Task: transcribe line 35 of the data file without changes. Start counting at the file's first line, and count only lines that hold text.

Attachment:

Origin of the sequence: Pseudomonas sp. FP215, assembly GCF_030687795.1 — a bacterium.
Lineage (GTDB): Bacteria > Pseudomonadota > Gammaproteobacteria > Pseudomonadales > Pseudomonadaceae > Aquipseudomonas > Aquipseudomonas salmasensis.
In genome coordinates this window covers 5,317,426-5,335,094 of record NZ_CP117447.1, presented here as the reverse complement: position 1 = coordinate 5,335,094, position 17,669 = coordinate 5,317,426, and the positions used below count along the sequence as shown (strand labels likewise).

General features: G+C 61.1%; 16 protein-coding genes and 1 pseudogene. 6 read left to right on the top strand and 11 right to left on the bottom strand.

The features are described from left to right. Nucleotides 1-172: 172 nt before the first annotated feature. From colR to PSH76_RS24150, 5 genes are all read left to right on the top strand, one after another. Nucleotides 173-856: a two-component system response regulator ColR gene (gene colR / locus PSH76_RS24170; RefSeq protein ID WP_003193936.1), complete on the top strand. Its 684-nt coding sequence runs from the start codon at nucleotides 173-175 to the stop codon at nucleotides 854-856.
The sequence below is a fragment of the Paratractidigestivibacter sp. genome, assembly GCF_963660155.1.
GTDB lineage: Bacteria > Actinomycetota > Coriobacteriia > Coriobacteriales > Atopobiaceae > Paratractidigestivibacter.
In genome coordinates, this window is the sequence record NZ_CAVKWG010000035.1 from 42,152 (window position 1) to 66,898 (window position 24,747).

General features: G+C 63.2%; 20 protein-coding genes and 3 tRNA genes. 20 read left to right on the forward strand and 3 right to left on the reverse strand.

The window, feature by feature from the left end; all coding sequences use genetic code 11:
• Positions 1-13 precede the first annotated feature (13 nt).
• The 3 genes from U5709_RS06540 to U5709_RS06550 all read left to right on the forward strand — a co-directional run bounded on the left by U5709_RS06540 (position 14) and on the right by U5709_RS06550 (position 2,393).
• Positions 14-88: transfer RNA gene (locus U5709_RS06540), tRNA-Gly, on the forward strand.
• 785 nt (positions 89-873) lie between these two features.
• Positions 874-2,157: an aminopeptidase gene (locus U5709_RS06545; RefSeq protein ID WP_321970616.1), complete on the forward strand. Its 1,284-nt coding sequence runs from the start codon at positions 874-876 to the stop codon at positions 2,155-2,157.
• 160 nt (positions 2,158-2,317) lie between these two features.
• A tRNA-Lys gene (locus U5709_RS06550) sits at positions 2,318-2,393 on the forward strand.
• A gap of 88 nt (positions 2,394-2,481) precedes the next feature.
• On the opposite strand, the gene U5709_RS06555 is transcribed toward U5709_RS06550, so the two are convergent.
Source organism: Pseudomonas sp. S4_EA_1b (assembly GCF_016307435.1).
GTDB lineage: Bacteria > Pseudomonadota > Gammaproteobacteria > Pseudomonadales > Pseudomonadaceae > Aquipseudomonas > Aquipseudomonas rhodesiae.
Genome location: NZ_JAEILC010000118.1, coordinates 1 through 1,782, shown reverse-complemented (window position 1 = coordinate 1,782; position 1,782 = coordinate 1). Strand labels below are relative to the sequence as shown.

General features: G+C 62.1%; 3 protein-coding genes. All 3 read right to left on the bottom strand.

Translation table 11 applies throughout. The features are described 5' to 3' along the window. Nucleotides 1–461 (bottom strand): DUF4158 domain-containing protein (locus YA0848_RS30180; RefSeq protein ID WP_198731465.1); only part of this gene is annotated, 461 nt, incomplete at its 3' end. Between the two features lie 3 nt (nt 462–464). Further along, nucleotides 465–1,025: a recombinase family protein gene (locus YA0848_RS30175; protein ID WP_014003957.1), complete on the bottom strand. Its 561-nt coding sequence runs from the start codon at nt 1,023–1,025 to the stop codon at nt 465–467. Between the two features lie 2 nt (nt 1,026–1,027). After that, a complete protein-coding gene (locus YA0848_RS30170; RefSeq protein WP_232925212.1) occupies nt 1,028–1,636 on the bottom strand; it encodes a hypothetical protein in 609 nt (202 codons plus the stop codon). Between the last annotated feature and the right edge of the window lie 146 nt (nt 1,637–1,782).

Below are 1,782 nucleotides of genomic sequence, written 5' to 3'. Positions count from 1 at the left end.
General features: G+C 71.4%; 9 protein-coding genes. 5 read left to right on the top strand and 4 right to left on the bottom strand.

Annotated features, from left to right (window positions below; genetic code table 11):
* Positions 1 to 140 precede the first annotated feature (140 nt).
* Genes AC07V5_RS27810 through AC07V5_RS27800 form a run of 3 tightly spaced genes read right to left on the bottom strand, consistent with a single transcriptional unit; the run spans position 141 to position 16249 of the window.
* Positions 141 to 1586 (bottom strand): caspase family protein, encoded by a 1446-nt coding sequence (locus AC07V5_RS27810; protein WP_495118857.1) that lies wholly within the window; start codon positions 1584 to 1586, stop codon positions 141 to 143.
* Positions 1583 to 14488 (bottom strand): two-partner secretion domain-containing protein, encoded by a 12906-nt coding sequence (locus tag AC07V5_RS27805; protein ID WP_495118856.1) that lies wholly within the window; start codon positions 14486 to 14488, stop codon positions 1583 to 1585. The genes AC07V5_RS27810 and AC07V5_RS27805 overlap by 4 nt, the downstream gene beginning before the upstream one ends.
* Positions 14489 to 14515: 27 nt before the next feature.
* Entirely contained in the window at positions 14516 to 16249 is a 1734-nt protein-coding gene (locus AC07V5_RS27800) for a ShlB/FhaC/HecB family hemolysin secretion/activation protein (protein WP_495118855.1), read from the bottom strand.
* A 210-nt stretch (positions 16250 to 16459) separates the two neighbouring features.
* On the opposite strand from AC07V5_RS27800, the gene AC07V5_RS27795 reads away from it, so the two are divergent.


* On the opposite strand from AC07V5_RS27800, the gene AC07V5_RS27795 reads away from it, so the two are divergent.